Back in 2003, I fell in love with Jay-Z’s music. Three of my friends from high school got a house together in Toledo that I would hang out at a lot when I wasn’t at school. One of those dudes, Toth, worked at the radio station and had piles of CDs in his room. I borrowed a few discs from the piles, one of which was Jay-Z’s then recently released Black Album and my mind was blown. I listened to it a lot on my trips to and from everywhere, but eventually I gave it back. I didn’t actually buy the record for myself until a little while later, but it stuck with me. This album was supposed to be Jay’s swan song, his last record and even though I figured he’d be back, I wondered who would fill the void with him gone. There would be lots of attempts, but no one has captured my attention like Jay, though I understand that I might not be the target audience of current hip hop and rap considering I’m a 27 year old white dude.
That 2003 near-obsession with the Black Album wasn’t my first interaction with Jay-Z. Like anyone else my age, I’d known his music since he blew up, but especially in college when “Izzo (H.O.V.A.)” sort of became my theme song. For some reason, my roommate Hatem started singing the lyrics to that song using my last name; “D to the izzo, ietsch [pronounced “eech”] to the izzay.” For the rest of my college career I’d hear that song and put his lyrics to it. Why fight it, right?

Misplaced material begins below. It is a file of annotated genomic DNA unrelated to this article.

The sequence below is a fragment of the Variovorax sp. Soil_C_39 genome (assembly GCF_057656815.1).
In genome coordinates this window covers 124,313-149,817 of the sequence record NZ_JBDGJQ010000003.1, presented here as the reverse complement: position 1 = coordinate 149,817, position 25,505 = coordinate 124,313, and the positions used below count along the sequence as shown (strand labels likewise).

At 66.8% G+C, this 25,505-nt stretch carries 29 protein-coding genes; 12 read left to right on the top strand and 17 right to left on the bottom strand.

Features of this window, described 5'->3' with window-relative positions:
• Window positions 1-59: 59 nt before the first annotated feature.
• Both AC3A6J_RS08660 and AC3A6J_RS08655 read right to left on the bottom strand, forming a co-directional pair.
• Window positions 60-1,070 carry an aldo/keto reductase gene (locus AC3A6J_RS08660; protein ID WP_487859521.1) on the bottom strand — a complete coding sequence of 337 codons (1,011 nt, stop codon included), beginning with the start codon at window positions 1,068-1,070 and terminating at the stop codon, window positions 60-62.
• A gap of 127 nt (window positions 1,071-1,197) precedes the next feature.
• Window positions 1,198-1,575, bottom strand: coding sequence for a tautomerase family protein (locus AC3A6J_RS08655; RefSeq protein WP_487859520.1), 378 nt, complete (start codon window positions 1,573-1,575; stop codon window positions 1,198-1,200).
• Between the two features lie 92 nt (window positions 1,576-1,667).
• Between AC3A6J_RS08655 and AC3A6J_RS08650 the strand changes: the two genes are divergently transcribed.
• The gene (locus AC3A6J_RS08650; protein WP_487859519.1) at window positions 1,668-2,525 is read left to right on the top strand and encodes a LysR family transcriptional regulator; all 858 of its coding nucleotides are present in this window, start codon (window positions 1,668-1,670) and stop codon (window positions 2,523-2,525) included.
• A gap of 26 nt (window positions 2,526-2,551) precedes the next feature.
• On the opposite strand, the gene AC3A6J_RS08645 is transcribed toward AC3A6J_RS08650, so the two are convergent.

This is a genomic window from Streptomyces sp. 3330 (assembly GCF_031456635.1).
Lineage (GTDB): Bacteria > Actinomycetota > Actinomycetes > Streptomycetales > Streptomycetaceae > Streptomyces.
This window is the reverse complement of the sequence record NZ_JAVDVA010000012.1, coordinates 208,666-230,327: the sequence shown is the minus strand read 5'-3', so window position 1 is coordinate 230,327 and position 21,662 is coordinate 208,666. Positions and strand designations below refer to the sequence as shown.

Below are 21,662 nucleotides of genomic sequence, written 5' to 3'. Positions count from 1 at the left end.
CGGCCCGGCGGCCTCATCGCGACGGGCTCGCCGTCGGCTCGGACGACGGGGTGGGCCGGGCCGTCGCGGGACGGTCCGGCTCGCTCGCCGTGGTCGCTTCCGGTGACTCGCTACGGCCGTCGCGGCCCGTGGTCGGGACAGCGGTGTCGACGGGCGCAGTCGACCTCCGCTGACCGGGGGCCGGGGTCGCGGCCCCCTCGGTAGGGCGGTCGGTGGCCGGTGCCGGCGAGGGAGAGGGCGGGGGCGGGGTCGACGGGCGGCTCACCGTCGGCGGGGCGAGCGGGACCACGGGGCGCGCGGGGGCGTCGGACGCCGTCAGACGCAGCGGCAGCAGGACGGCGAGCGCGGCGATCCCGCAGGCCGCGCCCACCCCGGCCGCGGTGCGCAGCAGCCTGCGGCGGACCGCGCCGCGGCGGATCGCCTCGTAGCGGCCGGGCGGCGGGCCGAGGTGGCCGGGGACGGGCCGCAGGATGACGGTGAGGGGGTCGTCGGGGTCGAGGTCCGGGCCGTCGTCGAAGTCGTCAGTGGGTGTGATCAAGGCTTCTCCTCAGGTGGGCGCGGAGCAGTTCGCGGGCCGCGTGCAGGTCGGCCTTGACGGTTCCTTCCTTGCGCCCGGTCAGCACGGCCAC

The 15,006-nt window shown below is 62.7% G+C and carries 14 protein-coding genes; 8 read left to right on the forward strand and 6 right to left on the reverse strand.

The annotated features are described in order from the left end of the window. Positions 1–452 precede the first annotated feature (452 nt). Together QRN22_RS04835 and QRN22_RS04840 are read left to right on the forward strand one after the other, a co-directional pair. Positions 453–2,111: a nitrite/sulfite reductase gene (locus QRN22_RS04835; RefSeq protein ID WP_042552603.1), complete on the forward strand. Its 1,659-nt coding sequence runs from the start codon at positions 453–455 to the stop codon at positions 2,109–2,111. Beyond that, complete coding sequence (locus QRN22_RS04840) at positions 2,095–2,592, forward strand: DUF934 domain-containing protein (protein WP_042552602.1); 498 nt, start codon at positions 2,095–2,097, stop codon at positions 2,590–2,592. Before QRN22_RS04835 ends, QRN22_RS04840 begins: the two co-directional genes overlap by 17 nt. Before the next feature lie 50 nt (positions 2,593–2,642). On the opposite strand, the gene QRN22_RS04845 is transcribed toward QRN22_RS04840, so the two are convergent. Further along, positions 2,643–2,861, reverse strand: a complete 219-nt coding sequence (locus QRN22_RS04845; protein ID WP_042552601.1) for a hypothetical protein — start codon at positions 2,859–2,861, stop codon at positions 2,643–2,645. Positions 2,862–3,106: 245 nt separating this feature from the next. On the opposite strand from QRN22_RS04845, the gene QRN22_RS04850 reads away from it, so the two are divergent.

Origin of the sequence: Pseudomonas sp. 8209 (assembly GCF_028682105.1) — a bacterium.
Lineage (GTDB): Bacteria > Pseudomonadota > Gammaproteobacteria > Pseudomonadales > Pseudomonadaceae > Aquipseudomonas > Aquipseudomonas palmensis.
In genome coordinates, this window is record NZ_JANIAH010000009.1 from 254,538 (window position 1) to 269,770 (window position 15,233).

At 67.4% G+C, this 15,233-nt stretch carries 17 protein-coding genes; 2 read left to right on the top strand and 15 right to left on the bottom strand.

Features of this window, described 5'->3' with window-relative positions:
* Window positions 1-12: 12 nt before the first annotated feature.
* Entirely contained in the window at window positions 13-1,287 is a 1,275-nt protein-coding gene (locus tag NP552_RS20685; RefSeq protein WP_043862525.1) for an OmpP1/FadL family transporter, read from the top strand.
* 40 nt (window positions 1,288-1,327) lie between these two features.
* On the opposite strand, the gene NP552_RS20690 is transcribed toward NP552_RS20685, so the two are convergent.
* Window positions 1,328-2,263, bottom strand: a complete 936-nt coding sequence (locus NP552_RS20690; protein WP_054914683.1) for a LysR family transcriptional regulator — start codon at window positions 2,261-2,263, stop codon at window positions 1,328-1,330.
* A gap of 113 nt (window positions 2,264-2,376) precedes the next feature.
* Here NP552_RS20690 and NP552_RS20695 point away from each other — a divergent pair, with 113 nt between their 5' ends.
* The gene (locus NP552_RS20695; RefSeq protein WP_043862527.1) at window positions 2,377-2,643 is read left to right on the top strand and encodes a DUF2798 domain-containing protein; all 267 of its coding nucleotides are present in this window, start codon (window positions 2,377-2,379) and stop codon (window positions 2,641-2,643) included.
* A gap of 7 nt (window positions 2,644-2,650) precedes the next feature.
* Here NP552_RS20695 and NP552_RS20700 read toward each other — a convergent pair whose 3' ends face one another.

Since then, I’ve gone on to pick up four of his eleven records, mostly thanks to flea markets and yard sales. I’ve got The Blueprint, Volume 2…Hard Knock Life, The Black Album and The Blueprint 3 which not only held special significance for me but was also one of my favorite albums of last year. What I dig about Jay-Z’s records is a combination of things. The flow of his rhymes is amazing. The man can put some phrases together, to say the least. He also works with the best producers who invent some sick beats for him. You’ve got guys like Kanye West (back when he wasn’t just that annoying guy), Swizz Beatz, The Neptunes and tons of others. The various producers give his albums a variety and scope that some other records don’t have. Finally, dude’s got swagger. No matter what you think of his records or his music, you can’t deny that the guy knows how to carry himself. Just like he says in plenty of his songs like “Empire State of Mind” Jay-Z has a lot of the outward qualities that draw me to Frank Sinatra.
I dig that the guy has grown up and has started dressing like he has. You don’t see a lot of this in pop music, rap or otherwise, but I like how he’s grown into an elder statesmen role without completely giving up the game. I’d like to think when I get older, I’ll have enough scratch to class the ol’ wardrobe up. I guess it’s a little weird to like a musician for what he wears, but maybe it’s because I’m getting older and have found a new Sinatra to be a fan of.